ANATOMICAL POSITION. Subject standing erect against a wall with feet parallel and touching, arms adducted (q.v.) and supinated (q.v.), with palm faced forward. Used as a reference posture in anatomical description.
ANATOMICAL REFERENCE POINT. A prominent structure or feature in anatomy which can be located and described by visual inspection or palpation of the body surface. Movements and postures are often defined by description of the relative position and displacement of various anatomical reference points with respect to each other. Also known as anatomical landmark.
ANATOMY. The discipline dealing with the geometrical and topographical description of the structures of the body. It includes description of the structures such as bones, muscles, blood vessels and nerves, including the shape and dimensions (gross anatomy) as well as description of the finer features of human tissues visible only through the microscope (histology). Since structure determines function, a knowledge of anatomy as the structural basis of human performance is indispensable for the proper understanding of human function. It is both static and dynamic.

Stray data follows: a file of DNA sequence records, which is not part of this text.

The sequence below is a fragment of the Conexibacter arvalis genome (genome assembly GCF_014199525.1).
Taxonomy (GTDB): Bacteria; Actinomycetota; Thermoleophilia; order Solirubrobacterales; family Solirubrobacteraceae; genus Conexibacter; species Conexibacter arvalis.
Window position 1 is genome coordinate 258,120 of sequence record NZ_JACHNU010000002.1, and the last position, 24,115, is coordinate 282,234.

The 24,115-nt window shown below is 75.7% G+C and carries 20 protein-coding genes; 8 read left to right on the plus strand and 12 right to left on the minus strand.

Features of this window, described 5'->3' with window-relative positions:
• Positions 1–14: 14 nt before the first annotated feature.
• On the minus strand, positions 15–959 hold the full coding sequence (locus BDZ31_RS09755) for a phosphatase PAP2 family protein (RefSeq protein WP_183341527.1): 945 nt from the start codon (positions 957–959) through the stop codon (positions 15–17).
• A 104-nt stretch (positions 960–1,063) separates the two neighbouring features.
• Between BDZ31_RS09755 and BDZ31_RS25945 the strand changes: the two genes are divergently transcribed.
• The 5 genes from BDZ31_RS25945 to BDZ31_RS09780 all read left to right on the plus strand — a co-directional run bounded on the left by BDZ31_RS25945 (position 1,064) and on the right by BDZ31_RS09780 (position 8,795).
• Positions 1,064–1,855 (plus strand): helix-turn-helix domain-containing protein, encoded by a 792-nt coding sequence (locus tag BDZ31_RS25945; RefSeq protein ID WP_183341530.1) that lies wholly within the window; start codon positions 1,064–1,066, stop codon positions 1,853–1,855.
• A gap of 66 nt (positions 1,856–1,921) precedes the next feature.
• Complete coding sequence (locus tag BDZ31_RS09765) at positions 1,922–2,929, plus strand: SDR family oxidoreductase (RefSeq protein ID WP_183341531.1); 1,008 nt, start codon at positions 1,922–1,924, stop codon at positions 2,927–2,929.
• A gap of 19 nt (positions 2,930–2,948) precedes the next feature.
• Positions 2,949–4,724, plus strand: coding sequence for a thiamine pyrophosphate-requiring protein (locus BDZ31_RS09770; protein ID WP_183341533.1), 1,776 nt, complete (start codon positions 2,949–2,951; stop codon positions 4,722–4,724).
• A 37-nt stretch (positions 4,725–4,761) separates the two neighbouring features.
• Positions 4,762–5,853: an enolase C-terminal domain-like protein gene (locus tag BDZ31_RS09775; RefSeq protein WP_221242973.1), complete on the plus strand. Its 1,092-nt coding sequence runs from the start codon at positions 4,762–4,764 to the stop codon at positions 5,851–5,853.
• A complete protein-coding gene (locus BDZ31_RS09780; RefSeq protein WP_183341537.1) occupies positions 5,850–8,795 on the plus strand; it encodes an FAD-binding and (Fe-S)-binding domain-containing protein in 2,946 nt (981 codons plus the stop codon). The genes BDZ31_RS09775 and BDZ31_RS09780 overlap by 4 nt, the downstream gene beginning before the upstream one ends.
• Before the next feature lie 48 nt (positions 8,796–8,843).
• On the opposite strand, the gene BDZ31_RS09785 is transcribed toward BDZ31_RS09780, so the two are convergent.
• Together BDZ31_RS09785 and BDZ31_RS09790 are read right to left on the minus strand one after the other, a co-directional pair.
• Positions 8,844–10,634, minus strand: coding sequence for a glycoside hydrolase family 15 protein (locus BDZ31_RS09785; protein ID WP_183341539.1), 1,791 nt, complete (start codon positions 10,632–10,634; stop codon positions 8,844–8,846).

ANATOMY OF FUNCTION. A subdiscipline of kinesiology (q.v.) which describes changes in the configuration of limbs during the performance of task. Different from "functional anatomy" (q.v.) which relates to physiological function.
ANGLE OF ABDUCTION. Angle between the longitudinal axis of a limb and a sagittal plane (q.v.).
ANGULAR ACCELERATION. The time rate of change of the angular velocity.
ANGULAR VELOCITY. The time rate of change of an angular measure.
ANISOTROPIC. Indicating nonuniform directional physical properties. Body tissues such as bone are anisotropic. The strength of bone differs in different directions. Muscle also has highly directional properties.